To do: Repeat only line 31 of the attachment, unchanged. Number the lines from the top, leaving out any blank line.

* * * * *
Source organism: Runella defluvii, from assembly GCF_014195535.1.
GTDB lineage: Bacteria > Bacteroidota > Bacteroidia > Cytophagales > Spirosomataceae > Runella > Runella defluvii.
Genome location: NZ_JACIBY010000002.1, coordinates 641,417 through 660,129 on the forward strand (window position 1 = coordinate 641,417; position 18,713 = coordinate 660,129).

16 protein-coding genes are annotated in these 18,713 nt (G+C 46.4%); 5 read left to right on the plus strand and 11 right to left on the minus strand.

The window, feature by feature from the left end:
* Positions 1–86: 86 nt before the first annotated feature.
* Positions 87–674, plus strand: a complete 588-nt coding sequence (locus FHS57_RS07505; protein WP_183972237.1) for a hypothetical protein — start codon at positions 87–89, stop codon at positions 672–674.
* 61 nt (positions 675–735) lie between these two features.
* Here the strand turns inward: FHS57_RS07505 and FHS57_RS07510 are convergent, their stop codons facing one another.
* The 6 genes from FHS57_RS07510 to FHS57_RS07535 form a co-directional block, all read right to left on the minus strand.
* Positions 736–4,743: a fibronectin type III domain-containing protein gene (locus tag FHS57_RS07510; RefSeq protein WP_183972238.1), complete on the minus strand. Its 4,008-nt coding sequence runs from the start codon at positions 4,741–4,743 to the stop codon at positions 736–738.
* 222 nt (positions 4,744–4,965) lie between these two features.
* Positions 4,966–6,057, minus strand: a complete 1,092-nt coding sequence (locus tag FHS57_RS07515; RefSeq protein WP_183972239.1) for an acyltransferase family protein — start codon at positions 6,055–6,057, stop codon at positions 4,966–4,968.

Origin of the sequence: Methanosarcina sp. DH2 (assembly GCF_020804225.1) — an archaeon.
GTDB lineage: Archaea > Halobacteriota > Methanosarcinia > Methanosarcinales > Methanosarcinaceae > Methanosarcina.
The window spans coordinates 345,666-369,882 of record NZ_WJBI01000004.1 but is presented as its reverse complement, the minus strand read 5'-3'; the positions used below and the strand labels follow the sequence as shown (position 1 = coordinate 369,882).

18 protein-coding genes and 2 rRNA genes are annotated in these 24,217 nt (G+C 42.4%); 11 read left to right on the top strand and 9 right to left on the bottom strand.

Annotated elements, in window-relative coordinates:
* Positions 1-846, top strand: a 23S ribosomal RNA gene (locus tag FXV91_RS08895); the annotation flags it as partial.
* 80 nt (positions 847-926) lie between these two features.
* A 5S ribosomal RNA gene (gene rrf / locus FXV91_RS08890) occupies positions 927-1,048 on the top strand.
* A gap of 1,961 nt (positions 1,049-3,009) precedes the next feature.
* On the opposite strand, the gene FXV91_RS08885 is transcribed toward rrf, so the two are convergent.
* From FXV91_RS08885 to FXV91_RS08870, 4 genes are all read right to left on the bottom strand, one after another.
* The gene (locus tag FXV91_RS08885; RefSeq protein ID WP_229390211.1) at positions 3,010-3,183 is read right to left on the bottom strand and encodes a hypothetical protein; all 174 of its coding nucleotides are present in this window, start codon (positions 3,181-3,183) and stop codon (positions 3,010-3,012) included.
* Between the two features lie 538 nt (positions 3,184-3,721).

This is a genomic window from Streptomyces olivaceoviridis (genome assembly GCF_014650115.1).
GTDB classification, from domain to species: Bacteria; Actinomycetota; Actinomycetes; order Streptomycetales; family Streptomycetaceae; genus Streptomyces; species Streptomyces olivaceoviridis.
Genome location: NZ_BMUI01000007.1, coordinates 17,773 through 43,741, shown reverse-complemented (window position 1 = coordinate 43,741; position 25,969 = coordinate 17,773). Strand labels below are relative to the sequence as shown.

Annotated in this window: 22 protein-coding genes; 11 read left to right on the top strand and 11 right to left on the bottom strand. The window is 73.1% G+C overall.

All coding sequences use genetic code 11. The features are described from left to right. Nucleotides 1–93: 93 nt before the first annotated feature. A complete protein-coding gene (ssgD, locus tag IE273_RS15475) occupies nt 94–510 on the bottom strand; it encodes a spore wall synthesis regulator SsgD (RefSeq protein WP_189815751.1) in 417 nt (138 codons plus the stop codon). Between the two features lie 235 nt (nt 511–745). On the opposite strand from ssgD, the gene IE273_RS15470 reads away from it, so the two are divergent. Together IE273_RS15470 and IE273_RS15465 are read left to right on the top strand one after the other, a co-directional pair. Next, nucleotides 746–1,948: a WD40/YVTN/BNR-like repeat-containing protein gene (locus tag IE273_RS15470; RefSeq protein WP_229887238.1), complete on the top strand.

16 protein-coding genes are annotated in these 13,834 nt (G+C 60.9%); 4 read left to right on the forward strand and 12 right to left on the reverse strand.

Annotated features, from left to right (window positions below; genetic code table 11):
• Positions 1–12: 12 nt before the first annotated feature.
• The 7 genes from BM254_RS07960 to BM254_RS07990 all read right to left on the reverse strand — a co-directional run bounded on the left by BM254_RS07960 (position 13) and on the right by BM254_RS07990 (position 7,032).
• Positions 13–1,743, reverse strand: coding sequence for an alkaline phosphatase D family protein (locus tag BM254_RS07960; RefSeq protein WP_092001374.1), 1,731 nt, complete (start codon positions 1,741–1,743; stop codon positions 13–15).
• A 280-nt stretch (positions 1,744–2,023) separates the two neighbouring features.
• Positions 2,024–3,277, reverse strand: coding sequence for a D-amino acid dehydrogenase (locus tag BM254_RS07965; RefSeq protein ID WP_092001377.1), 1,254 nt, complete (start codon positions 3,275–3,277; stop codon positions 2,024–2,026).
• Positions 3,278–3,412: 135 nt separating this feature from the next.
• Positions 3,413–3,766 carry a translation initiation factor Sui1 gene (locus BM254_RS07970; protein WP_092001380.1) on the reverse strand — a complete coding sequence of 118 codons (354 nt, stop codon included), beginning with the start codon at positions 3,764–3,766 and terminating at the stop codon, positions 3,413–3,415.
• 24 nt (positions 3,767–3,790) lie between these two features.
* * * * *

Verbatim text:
All coding sequences use genetic code 11. The features are described from left to right. Nucleotides 1–93: 93 nt before the first annotated feature. A complete protein-coding gene (ssgD, locus tag IE273_RS15475) occupies nt 94–510 on the bottom strand; it encodes a spore wall synthesis regulator SsgD (RefSeq protein WP_189815751.1) in 417 nt (138 codons plus the stop codon). Between the two features lie 235 nt (nt 511–745). On the opposite strand from ssgD, the gene IE273_RS15470 reads away from it, so the two are divergent. Together IE273_RS15470 and IE273_RS15465 are read left to right on the top strand one after the other, a co-directional pair. Next, nucleotides 746–1,948: a WD40/YVTN/BNR-like repeat-containing protein gene (locus tag IE273_RS15470; RefSeq protein WP_229887238.1), complete on the top strand.